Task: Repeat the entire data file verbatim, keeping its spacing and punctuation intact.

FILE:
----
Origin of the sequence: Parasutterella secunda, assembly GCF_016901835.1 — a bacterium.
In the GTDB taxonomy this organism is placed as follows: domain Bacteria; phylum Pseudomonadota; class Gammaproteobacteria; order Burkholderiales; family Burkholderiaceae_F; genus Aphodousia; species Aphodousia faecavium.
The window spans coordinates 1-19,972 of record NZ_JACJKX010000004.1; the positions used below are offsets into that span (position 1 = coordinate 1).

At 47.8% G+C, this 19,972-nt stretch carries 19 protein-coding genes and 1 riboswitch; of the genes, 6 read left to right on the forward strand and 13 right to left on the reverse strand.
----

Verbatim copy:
Origin of the sequence: Parasutterella secunda, assembly GCF_016901835.1 — a bacterium.
In the GTDB taxonomy this organism is placed as follows: domain Bacteria; phylum Pseudomonadota; class Gammaproteobacteria; order Burkholderiales; family Burkholderiaceae_F; genus Aphodousia; species Aphodousia faecavium.
The window spans coordinates 1-19,972 of record NZ_JACJKX010000004.1; the positions used below are offsets into that span (position 1 = coordinate 1).

At 47.8% G+C, this 19,972-nt stretch carries 19 protein-coding genes and 1 riboswitch; of the genes, 6 read left to right on the forward strand and 13 right to left on the reverse strand.